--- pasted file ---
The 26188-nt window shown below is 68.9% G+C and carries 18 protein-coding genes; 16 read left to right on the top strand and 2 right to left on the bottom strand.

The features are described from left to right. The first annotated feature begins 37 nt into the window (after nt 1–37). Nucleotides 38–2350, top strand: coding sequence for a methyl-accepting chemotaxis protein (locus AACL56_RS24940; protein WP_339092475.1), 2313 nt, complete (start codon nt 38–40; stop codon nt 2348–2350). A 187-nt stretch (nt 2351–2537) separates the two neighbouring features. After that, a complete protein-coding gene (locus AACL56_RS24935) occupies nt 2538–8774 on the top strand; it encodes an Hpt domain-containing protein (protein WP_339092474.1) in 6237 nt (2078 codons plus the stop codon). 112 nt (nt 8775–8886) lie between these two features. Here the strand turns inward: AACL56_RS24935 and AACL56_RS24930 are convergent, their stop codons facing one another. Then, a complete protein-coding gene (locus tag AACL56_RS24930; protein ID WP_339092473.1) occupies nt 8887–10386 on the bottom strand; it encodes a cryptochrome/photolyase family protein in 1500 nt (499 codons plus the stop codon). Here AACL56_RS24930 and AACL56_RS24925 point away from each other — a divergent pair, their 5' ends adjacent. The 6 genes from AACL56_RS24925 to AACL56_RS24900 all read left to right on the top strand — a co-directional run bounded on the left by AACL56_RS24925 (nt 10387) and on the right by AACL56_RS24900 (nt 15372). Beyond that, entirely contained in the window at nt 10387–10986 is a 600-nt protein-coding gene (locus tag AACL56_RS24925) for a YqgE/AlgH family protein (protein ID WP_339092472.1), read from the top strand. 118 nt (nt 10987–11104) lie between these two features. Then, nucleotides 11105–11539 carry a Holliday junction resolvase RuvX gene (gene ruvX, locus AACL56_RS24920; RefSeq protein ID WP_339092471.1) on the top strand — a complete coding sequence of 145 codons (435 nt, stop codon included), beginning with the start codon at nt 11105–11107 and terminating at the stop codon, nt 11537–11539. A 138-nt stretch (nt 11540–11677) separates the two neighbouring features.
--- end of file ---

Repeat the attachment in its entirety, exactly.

The 26188-nt window shown below is 68.9% G+C and carries 18 protein-coding genes; 16 read left to right on the top strand and 2 right to left on the bottom strand.

The features are described from left to right. The first annotated feature begins 37 nt into the window (after nt 1–37). Nucleotides 38–2350, top strand: coding sequence for a methyl-accepting chemotaxis protein (locus AACL56_RS24940; protein WP_339092475.1), 2313 nt, complete (start codon nt 38–40; stop codon nt 2348–2350). A 187-nt stretch (nt 2351–2537) separates the two neighbouring features. After that, a complete protein-coding gene (locus AACL56_RS24935) occupies nt 2538–8774 on the top strand; it encodes an Hpt domain-containing protein (protein WP_339092474.1) in 6237 nt (2078 codons plus the stop codon). 112 nt (nt 8775–8886) lie between these two features. Here the strand turns inward: AACL56_RS24935 and AACL56_RS24930 are convergent, their stop codons facing one another. Then, a complete protein-coding gene (locus tag AACL56_RS24930; protein ID WP_339092473.1) occupies nt 8887–10386 on the bottom strand; it encodes a cryptochrome/photolyase family protein in 1500 nt (499 codons plus the stop codon). Here AACL56_RS24930 and AACL56_RS24925 point away from each other — a divergent pair, their 5' ends adjacent. The 6 genes from AACL56_RS24925 to AACL56_RS24900 all read left to right on the top strand — a co-directional run bounded on the left by AACL56_RS24925 (nt 10387) and on the right by AACL56_RS24900 (nt 15372). Beyond that, entirely contained in the window at nt 10387–10986 is a 600-nt protein-coding gene (locus tag AACL56_RS24925) for a YqgE/AlgH family protein (protein ID WP_339092472.1), read from the top strand. 118 nt (nt 10987–11104) lie between these two features. Then, nucleotides 11105–11539 carry a Holliday junction resolvase RuvX gene (gene ruvX, locus AACL56_RS24920; RefSeq protein ID WP_339092471.1) on the top strand — a complete coding sequence of 145 codons (435 nt, stop codon included), beginning with the start codon at nt 11105–11107 and terminating at the stop codon, nt 11537–11539. A 138-nt stretch (nt 11540–11677) separates the two neighbouring features.